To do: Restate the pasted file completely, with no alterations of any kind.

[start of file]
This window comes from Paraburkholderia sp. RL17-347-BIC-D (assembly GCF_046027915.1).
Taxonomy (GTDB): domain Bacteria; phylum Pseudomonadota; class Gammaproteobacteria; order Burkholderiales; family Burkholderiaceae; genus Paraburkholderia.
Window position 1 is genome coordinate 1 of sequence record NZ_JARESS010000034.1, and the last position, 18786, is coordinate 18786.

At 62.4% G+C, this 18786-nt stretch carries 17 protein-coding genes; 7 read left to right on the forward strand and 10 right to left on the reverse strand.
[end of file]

This window comes from Paraburkholderia sp. RL17-347-BIC-D (assembly GCF_046027915.1).
Taxonomy (GTDB): domain Bacteria; phylum Pseudomonadota; class Gammaproteobacteria; order Burkholderiales; family Burkholderiaceae; genus Paraburkholderia.
Window position 1 is genome coordinate 1 of sequence record NZ_JARESS010000034.1, and the last position, 18786, is coordinate 18786.

At 62.4% G+C, this 18786-nt stretch carries 17 protein-coding genes; 7 read left to right on the forward strand and 10 right to left on the reverse strand.